Sunday, September 19, 2010

Token Gestures

I have been away for a visit to see my father in California. 

California has always been seen as a bell weather for trends. These include trends of all sorts from fashion to music to movies. 

One area that I am interested in is the trend in government management and fiscal accountability. California offered an eye opening experience. The state is in serious trouble and those who are bringing it down have no clue as to what is going on or why it is happening.

California has a disastrous system of public administration. The roads are in serious disrepair. There are problems in the education system at all levels and of course healthcare is a train wreck waiting to happen.

The Governor
I covered the comments of outgoing Arnold Scwarzenegger in my last blog post. Scwarzenegger On His Way Out in California 
 Roughly 80 cents of every government dollar in California goes to employee compensation and benefits. Those costs have been rising fast. 
Spending on California's state employees over the past decade rose at nearly three times the rate our revenues grew, crowding out programs of great importance to our citizens. Neglected priorities include higher education, environmental protection, parks and recreation, and more.
 It is evident the problems that an out of control  public sector has had on the well-being of the state. If I get a chance in a future blog I will highlight some of the other problems I saw. 

A government of the employees, by the employees, and for the employees.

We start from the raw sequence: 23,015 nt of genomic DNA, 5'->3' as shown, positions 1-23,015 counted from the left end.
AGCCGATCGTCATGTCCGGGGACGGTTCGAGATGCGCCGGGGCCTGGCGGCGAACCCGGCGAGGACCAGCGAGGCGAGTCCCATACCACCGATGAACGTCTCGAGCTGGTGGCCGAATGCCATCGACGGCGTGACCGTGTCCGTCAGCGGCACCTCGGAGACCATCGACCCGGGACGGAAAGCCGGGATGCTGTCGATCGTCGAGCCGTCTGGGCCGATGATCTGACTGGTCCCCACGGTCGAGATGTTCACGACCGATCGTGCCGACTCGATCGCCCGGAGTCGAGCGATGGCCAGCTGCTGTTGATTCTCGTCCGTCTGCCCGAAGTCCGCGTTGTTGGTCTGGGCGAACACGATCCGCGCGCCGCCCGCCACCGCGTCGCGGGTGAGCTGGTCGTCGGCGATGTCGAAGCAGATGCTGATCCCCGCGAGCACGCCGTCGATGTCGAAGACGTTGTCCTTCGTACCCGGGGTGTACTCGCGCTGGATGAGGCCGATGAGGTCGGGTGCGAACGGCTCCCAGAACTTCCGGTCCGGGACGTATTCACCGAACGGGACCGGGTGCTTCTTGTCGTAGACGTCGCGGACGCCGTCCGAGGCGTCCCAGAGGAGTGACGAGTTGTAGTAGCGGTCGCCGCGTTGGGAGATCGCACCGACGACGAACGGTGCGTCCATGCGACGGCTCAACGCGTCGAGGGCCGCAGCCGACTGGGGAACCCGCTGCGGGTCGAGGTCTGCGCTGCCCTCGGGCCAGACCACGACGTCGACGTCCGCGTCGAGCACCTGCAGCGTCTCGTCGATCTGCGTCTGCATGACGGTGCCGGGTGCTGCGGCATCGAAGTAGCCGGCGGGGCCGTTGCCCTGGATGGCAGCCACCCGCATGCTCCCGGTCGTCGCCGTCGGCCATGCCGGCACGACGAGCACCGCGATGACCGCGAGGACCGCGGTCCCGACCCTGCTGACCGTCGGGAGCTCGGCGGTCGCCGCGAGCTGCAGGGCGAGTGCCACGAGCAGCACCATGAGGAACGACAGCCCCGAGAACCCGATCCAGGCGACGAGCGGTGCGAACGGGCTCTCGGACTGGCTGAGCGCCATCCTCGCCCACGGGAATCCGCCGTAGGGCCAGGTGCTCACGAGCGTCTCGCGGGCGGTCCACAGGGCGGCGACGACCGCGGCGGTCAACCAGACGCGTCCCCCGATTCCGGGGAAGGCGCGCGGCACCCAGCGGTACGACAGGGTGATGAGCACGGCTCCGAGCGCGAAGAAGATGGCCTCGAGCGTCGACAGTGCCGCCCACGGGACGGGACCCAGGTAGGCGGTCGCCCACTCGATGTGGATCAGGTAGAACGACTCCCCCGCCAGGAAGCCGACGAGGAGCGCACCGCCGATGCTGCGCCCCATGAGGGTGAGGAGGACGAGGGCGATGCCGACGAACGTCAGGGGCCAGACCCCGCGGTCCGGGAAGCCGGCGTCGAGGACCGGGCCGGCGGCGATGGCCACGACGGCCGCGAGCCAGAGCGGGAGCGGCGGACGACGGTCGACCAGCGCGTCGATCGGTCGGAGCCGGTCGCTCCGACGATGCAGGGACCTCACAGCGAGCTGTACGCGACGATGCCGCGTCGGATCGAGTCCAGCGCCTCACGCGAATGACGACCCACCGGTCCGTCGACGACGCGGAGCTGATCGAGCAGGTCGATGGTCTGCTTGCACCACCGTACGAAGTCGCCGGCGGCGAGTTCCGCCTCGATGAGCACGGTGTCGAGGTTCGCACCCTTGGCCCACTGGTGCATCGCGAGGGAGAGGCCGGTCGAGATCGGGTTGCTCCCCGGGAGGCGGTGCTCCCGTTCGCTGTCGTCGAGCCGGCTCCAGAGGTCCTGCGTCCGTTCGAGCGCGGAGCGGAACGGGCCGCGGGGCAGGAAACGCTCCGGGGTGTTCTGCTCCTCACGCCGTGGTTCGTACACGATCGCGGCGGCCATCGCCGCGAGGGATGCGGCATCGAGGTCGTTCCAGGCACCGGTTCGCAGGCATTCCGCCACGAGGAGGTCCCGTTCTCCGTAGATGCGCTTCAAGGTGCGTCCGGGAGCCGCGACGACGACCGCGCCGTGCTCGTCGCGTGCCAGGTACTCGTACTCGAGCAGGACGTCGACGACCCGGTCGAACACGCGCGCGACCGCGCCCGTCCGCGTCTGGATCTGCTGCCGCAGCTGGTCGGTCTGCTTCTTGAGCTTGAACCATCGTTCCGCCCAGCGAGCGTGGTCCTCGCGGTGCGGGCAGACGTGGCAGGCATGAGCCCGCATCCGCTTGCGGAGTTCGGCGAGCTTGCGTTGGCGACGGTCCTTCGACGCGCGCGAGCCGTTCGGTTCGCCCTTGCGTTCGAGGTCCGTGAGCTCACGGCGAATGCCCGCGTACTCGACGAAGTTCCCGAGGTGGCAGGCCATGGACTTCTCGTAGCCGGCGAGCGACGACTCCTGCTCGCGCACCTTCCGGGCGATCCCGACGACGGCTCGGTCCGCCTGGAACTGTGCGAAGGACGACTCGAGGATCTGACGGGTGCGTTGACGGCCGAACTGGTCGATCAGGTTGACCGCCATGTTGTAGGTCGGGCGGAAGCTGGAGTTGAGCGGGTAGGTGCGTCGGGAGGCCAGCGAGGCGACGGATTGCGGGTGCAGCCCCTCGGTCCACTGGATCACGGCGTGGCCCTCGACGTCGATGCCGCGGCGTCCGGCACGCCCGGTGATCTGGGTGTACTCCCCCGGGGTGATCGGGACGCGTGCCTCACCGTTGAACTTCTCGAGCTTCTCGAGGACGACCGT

The major problem in California is the looting of government coffers by the people put in charge of running the system. As Schwarzenegger said in his recent editorial. 
Roughly 80 cents of every government dollar in California goes to employee compensation and benefits. Those costs have been rising fast.
The foxes in charge of the hen house in California, and all governments in North America have a vested interest in not making changes to the system. As you have followed this blog the largest malfeasance has occurred in the Defined Benefits plans that politicians and bureaucrats have provided for themselves courtesy of taxpayers everywhere. 

 Feeble Attempts 
There is a need for meaningful changes and real reform to the public sector pension problem that is causing nightmares for taxpayers all over North America.

To respond to the outrage that is being expressed over the pension issue some governments are trying to make reforms. However, these efforts are coming up short and are doing nothing to solve the root of the problem. 

The Wall Street Journal has recently made major analysis of the pension problem and offers continuing insight into the real issues. One article that shows the deception that is occurring in the pension reform issue comes from Seeking Alpha - The Problem With Pensions